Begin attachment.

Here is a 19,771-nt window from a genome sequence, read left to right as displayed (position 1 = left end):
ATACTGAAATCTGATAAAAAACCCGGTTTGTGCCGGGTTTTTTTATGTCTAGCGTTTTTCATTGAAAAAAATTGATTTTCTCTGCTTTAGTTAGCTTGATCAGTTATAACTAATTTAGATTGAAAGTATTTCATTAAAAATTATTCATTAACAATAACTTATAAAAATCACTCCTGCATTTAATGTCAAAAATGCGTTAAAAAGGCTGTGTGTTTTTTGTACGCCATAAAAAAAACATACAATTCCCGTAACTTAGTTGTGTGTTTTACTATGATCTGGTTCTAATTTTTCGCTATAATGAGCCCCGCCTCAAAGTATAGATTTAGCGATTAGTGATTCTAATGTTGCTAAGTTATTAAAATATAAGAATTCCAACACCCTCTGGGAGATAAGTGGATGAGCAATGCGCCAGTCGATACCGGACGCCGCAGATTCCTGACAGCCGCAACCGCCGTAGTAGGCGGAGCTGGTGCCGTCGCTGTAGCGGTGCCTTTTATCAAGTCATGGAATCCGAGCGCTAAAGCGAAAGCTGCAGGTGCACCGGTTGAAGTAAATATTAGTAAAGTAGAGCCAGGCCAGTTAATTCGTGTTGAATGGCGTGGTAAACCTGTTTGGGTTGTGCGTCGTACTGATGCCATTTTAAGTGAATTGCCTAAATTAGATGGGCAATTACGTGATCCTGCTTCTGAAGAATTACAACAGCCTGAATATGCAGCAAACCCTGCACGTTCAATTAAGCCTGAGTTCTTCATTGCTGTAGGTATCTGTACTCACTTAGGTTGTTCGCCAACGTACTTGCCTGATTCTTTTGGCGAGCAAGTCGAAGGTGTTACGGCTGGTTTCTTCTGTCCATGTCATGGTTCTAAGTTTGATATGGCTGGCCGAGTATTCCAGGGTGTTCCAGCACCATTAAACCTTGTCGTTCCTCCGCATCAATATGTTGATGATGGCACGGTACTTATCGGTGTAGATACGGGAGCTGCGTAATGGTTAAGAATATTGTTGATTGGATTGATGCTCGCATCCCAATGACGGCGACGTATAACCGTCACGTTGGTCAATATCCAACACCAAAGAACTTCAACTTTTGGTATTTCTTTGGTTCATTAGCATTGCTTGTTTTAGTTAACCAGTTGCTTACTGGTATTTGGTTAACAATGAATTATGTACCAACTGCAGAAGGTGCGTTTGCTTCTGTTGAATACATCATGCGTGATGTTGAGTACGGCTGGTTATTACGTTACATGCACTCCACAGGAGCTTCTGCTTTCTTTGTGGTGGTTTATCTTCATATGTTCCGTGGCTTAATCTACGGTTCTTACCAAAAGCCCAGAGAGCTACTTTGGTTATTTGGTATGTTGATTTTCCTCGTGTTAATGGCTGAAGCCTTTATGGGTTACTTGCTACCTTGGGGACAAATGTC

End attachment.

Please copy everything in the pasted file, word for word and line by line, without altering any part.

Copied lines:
Here is a 19,771-nt window from a genome sequence, read left to right as displayed (position 1 = left end):
ATACTGAAATCTGATAAAAAACCCGGTTTGTGCCGGGTTTTTTTATGTCTAGCGTTTTTCATTGAAAAAAATTGATTTTCTCTGCTTTAGTTAGCTTGATCAGTTATAACTAATTTAGATTGAAAGTATTTCATTAAAAATTATTCATTAACAATAACTTATAAAAATCACTCCTGCATTTAATGTCAAAAATGCGTTAAAAAGGCTGTGTGTTTTTTGTACGCCATAAAAAAAACATACAATTCCCGTAACTTAGTTGTGTGTTTTACTATGATCTGGTTCTAATTTTTCGCTATAATGAGCCCCGCCTCAAAGTATAGATTTAGCGATTAGTGATTCTAATGTTGCTAAGTTATTAAAATATAAGAATTCCAACACCCTCTGGGAGATAAGTGGATGAGCAATGCGCCAGTCGATACCGGACGCCGCAGATTCCTGACAGCCGCAACCGCCGTAGTAGGCGGAGCTGGTGCCGTCGCTGTAGCGGTGCCTTTTATCAAGTCATGGAATCCGAGCGCTAAAGCGAAAGCTGCAGGTGCACCGGTTGAAGTAAATATTAGTAAAGTAGAGCCAGGCCAGTTAATTCGTGTTGAATGGCGTGGTAAACCTGTTTGGGTTGTGCGTCGTACTGATGCCATTTTAAGTGAATTGCCTAAATTAGATGGGCAATTACGTGATCCTGCTTCTGAAGAATTACAACAGCCTGAATATGCAGCAAACCCTGCACGTTCAATTAAGCCTGAGTTCTTCATTGCTGTAGGTATCTGTACTCACTTAGGTTGTTCGCCAACGTACTTGCCTGATTCTTTTGGCGAGCAAGTCGAAGGTGTTACGGCTGGTTTCTTCTGTCCATGTCATGGTTCTAAGTTTGATATGGCTGGCCGAGTATTCCAGGGTGTTCCAGCACCATTAAACCTTGTCGTTCCTCCGCATCAATATGTTGATGATGGCACGGTACTTATCGGTGTAGATACGGGAGCTGCGTAATGGTTAAGAATATTGTTGATTGGATTGATGCTCGCATCCCAATGACGGCGACGTATAACCGTCACGTTGGTCAATATCCAACACCAAAGAACTTCAACTTTTGGTATTTCTTTGGTTCATTAGCATTGCTTGTTTTAGTTAACCAGTTGCTTACTGGTATTTGGTTAACAATGAATTATGTACCAACTGCAGAAGGTGCGTTTGCTTCTGTTGAATACATCATGCGTGATGTTGAGTACGGCTGGTTATTACGTTACATGCACTCCACAGGAGCTTCTGCTTTCTTTGTGGTGGTTTATCTTCATATGTTCCGTGGCTTAATCTACGGTTCTTACCAAAAGCCCAGAGAGCTACTTTGGTTATTTGGTATGTTGATTTTCCTCGTGTTAATGGCTGAAGCCTTTATGGGTTACTTGCTACCTTGGGGACAAATGTC